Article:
Vanderbilt University Medical Center is studying the effects of three “repurposed” drugs in treating mild and moderate symptoms of COVID-19.
The study – a part of a large, national study begun earlier this year – is examining the effectiveness of Ivermectin, Fluvoxamine, or Fluticasone on the symptoms of the illness.
According to the National Institute of Health, which provided funding for the research, the study could assist sick individuals who do not yet require hospitalization.
“While we’re doing a good job with treating hospitalized patients with severe disease, we don’t currently have an approved medication that can be self-administered to ease symptoms of people suffering from mild disease at home, and reduce the chance of their needing hospitalization,” NIH Director Francis S. Collins, M.D., Ph.D. said in a statement announcing the study in April. “ACTIV-6 will evaluate whether certain drugs showing promise in small trials can pass the rigor of a larger trial.”
Although more commonly known for its use as an anti-parasitic, a paper published by the NIH in January stated Ivermectin’s antiviral properties could be useful for combatting COVID-19.
However, the paper emphasized in its abstract statement:
Ivermectin is an FDA-approved broad-spectrum antiparasitic agent with demonstrated antiviral activity against a number of DNA and RNA viruses, including severe acute respiratory syndrome coronavirus 2 (SARS-CoV-2). Despite this promise, the antiviral activity of ivermectin has not been consistently proven in vivo. While ivermectin’s activity against SARS-CoV-2 is currently under investigation in patients, insufficient emphasis has been placed on formulation challenges. Here, we discuss challenges surrounding the use of ivermectin in the context of coronavirus disease-19 (COVID-19) and how novel formulations employing micro- and nanotechnologies may address these concerns.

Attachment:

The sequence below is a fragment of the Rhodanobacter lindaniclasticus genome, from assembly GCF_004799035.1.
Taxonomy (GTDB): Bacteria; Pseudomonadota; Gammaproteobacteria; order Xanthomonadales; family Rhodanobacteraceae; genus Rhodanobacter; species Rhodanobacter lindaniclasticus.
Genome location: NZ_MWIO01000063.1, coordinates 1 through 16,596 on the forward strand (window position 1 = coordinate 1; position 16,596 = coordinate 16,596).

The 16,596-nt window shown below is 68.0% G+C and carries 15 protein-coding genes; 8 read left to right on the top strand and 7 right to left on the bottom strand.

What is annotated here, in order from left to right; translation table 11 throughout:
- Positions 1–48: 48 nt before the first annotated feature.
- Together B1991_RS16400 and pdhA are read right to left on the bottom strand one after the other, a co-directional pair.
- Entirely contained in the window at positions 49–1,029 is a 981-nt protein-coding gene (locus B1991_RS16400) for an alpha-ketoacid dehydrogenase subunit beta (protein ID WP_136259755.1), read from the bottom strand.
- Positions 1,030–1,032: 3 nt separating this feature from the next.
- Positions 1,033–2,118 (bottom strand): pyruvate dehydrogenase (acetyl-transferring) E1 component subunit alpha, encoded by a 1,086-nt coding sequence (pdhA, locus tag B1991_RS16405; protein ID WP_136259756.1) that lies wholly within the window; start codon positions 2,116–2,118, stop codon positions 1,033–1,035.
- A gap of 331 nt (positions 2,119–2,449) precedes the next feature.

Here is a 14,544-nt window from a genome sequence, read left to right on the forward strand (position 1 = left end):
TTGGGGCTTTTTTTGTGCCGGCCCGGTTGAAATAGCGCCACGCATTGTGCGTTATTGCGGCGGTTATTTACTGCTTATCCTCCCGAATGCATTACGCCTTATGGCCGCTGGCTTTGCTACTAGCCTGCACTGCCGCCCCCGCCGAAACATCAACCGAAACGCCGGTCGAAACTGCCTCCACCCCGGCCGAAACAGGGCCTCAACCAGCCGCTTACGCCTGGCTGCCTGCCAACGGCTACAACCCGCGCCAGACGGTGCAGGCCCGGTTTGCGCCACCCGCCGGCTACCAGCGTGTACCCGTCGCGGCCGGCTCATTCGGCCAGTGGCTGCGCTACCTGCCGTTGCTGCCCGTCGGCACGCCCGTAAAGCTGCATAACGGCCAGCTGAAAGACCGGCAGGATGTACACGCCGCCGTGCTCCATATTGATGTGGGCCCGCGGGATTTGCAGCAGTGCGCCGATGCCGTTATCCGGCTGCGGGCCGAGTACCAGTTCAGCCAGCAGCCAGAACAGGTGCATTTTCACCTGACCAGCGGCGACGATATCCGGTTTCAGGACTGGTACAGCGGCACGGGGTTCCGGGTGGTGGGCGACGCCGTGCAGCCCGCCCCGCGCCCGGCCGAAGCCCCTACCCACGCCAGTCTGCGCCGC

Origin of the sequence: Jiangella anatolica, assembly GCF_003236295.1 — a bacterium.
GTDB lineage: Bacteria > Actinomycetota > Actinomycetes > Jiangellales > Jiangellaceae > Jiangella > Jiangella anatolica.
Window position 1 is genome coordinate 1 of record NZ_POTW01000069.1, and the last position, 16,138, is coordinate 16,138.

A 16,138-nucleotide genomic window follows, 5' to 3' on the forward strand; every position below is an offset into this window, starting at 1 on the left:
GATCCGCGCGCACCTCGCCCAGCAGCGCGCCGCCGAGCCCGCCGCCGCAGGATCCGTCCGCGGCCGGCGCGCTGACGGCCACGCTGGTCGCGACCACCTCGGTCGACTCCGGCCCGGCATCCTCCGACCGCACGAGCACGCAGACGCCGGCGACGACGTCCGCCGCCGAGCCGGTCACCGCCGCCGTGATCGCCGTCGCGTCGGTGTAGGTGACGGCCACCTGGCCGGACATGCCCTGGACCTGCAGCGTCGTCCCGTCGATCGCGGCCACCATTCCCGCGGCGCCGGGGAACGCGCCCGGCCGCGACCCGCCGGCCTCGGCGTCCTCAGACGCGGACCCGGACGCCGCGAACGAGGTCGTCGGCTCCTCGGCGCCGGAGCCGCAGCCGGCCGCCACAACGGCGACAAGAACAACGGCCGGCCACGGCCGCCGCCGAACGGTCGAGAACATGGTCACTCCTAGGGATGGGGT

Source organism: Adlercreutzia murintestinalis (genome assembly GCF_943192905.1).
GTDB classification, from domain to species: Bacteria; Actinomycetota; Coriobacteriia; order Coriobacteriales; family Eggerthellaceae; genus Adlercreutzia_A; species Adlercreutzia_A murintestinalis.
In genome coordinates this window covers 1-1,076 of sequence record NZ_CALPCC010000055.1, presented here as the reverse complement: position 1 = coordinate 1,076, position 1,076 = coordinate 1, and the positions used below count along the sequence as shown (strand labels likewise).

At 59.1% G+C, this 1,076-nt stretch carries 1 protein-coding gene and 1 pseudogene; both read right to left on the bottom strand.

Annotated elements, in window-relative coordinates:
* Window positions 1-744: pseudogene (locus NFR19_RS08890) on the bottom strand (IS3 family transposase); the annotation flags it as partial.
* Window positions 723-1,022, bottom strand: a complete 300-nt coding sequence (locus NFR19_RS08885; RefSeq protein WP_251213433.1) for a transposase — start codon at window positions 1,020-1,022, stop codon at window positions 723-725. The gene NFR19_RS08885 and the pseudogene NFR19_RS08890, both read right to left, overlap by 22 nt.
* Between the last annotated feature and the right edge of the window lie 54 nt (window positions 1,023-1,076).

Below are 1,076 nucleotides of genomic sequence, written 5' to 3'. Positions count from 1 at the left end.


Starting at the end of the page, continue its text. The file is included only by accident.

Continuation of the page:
The national study seeks 15,000 participants and can be completed from a participant’s home.
In order to qualify for the study that will run until December 2022, interested parties must meet certain qualifications:
- Are 30 years old or older.
- Tested positive for COVID-19 within the past 10 days.
- Have at least 2 COVID-19 symptoms for 7 days or less. Symptoms include fatigue, difficulty breathing, fever, cough, nausea, vomiting, diarrhea, body aches, chills, headache, sore throat, nasal symptoms, and/or new loss of sense of taste or smell.
After joining the study, a participant will be sent one of the three medications or a placebo to take during their quarantine period. As they take the medication, they will document any new or improved symptoms.
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